Short answer: Stop thinking about databases, and start thinking about other techniques like webservices (socket communication), or even more mind boggling server-side technologies.

Long answer: I think you need to let go of the idea that the number of observers is stored in a database somewhere and just gets retrieved every time someone opens a question. I purposely used a vague description like ’listening server’, because in reality it can be many things. But when you think of each question as a little chat-room, it’s not that hard to imagine what could be going on behind the scenes (without the use of a database). Of course the actual question and answers will still be saved in a database, but it’s unnecessary to store data like the amount of observers.

A chat-room doesn’t use a database to store every message. Instead basic chat-rooms use a webservice that allows users to connect and use it to send a message to every other user that is connected. That is why the service knows who is viewing a question. Once the webservice hasn’t heard from you for a while, it will simply assume you have left the question and deduct the total amount of observers by 1.


I would also like to add that you use ASP.NET in your tags, but Fluther is build on Django (python based web framework). Take a look at some Django chat-room tutorials, if you are interested to learn how a chat room could be set up with Django (which might not be the same way Fluther does it, but it will broaden your horizon).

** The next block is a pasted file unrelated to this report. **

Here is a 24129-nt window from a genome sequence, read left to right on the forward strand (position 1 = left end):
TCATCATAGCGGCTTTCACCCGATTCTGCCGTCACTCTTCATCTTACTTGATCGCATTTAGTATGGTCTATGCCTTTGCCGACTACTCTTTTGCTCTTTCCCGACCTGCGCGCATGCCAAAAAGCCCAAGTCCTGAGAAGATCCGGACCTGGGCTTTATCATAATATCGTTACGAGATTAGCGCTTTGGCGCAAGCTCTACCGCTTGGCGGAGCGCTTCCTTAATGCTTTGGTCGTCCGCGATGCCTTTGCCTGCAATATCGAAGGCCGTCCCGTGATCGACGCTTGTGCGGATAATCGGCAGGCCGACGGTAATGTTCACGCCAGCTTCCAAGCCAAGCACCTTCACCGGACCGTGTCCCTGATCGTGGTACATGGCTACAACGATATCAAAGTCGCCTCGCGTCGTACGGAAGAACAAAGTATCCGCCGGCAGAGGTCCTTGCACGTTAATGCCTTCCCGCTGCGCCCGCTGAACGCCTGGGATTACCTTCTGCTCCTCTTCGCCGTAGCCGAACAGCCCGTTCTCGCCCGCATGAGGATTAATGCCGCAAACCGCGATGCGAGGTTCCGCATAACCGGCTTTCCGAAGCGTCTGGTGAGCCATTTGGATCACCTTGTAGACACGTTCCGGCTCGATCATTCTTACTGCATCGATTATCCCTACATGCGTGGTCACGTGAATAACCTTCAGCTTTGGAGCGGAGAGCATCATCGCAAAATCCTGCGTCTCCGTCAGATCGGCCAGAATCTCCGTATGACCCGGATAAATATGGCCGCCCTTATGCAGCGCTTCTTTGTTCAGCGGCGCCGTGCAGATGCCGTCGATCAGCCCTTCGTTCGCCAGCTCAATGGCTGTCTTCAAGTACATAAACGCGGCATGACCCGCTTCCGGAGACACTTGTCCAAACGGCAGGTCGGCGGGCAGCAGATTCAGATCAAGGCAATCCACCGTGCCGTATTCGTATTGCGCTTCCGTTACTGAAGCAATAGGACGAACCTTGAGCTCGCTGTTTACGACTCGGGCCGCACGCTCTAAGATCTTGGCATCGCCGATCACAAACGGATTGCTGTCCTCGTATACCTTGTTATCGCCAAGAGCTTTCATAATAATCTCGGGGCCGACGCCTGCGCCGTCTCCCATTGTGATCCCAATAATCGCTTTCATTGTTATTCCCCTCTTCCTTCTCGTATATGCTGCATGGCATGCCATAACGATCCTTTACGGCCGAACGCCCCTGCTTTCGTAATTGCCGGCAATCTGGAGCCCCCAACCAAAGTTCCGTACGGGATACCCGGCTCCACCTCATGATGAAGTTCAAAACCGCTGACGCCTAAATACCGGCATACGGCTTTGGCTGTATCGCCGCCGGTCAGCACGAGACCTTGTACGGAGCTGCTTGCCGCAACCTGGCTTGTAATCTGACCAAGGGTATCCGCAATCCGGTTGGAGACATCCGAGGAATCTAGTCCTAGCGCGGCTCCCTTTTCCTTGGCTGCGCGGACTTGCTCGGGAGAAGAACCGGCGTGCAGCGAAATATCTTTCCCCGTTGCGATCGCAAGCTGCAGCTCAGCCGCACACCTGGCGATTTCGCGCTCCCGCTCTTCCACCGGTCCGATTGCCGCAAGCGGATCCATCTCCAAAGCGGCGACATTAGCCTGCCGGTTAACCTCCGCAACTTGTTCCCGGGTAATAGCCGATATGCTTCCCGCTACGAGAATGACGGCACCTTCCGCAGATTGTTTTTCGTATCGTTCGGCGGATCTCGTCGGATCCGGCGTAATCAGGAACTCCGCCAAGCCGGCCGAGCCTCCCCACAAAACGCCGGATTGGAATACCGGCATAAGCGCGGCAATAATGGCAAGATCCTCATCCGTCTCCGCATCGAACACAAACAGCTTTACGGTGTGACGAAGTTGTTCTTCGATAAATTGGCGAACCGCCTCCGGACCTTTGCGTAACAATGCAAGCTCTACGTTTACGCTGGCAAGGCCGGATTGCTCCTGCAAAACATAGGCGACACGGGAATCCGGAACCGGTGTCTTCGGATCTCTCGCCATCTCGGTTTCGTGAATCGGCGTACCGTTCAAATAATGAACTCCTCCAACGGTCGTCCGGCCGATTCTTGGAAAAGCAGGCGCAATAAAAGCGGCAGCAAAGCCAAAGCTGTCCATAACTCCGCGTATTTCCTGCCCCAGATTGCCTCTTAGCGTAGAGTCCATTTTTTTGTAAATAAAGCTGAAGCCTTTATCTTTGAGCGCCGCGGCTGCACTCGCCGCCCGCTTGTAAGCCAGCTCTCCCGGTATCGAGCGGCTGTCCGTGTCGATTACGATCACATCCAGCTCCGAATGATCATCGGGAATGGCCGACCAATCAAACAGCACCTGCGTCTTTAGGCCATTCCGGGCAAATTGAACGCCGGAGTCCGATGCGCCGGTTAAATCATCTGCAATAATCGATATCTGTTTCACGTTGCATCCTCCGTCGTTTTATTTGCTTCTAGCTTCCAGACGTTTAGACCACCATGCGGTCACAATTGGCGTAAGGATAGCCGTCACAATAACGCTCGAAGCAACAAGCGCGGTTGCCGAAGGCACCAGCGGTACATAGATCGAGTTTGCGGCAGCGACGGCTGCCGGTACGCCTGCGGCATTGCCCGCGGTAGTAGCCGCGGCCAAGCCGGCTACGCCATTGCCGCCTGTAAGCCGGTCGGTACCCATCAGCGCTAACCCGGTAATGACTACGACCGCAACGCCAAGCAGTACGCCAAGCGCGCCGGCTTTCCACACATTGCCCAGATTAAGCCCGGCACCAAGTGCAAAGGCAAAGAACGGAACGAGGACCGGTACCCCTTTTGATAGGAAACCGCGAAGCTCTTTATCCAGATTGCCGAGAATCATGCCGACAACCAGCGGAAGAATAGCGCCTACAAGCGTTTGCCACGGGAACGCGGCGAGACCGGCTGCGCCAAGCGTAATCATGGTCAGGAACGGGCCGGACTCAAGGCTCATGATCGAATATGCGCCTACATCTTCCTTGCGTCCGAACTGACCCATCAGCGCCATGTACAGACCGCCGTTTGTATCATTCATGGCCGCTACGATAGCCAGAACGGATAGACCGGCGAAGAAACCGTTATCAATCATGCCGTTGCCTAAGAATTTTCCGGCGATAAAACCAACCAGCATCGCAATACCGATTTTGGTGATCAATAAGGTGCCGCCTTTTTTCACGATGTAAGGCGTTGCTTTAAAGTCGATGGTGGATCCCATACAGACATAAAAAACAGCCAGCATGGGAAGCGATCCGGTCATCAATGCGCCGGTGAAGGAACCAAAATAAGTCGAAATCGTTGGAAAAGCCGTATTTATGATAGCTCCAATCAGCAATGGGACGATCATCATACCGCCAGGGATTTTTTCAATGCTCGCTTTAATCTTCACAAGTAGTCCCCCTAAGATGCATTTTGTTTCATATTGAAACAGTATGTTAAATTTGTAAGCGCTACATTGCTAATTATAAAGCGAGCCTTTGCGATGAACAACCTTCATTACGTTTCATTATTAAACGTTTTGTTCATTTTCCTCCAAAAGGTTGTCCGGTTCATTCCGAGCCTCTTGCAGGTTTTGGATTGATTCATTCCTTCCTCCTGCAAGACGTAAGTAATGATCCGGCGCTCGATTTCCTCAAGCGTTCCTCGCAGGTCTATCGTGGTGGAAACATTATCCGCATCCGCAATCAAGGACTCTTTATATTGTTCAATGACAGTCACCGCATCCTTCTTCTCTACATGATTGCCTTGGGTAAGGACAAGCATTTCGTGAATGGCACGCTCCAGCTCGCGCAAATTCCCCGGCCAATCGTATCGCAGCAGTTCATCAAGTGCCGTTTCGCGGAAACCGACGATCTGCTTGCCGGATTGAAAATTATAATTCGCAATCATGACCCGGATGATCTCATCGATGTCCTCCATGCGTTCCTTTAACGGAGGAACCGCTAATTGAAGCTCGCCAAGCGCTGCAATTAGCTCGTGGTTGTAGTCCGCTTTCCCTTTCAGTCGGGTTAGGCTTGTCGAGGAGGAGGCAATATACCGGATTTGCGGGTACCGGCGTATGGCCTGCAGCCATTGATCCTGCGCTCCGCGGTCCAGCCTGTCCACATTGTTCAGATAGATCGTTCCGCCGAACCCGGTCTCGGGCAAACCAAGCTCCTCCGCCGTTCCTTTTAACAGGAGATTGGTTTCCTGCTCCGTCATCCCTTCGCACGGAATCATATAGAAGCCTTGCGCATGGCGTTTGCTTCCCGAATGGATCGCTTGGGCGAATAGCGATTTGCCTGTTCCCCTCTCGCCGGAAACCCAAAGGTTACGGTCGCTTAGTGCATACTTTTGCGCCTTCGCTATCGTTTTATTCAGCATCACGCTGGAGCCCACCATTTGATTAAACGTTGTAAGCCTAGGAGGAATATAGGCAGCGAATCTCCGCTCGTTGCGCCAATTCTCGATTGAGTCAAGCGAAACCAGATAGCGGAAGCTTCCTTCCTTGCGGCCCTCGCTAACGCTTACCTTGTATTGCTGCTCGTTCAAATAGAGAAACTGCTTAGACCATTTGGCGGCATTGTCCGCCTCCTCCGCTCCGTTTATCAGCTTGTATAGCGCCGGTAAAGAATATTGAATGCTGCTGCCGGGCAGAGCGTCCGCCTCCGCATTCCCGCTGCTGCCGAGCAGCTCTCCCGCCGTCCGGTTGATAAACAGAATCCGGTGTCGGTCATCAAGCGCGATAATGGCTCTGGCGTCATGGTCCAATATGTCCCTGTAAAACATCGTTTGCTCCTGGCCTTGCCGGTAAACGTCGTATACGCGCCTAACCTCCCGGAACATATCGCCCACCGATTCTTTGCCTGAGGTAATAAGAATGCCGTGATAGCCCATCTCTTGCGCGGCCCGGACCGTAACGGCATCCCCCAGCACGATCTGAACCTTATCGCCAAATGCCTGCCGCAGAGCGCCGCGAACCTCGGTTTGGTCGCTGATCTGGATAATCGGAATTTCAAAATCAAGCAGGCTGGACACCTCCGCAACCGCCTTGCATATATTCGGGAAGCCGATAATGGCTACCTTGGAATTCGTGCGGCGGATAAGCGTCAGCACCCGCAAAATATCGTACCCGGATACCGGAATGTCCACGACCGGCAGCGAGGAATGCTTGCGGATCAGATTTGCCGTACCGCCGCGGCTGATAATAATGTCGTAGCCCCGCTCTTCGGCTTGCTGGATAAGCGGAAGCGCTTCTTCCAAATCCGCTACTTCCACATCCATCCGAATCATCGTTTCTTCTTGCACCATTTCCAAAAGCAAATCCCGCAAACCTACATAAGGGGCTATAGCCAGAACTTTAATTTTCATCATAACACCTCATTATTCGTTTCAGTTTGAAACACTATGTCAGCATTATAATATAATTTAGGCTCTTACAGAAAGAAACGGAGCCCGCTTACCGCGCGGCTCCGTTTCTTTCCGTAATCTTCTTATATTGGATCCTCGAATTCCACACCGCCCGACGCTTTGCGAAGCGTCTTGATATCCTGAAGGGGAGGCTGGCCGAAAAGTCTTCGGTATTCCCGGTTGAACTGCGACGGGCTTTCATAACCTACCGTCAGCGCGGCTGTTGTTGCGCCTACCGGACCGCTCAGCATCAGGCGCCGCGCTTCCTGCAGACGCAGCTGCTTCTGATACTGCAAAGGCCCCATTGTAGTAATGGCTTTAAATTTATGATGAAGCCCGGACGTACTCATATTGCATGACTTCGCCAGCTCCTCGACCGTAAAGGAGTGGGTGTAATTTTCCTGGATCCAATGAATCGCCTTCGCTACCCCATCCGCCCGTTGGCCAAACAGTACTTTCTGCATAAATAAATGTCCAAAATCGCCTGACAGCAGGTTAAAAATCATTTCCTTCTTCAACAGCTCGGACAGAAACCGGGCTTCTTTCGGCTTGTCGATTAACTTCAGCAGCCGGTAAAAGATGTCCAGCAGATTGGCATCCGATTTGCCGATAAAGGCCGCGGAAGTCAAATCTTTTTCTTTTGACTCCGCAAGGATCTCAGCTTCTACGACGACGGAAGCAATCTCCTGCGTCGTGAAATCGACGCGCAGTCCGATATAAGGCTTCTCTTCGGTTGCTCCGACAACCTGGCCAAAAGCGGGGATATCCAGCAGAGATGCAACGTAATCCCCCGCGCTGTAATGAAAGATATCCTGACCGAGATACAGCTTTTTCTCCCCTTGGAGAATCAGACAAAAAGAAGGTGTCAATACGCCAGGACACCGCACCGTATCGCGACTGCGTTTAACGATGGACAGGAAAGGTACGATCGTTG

Feel free to correct me if I’m wrong.

ETpro's avatar

They must be using client-side scripting to initiate a server connection onFocus in the Answer this Question textarea input. If they simply waited till you click the “Answer” submit button, they wouldn’t know or be able to display who is answering. It is a pretty neat feature. Very clever. It gives a real sense of activity on questions that provoke lots of responses as you see one after another message telling you who is composing an answer.

What I wonder is why do those alerts sometimes pop off, then pop back on? Perhaps that happens if the user changes focus.

HasntBeen's avatar

It is a nice touch. It’s also rather “expensive” of computing and network time… it loads the servers with a lot of maintenance requests. This will probably produce scalability problems if the userbase grows significantly, with bottlenecks as the site tries to add capacity and runs into a typical set of issues that all sites have as they try to grow bigger and end up outgrowing their original design.

But is Fluther the next Twitter? Probably not :)

Ranimi23's avatar

@markyy, If I understand your answer, you think we are not in simple page but in a chat room that save the question and all the answers, and that is the only different.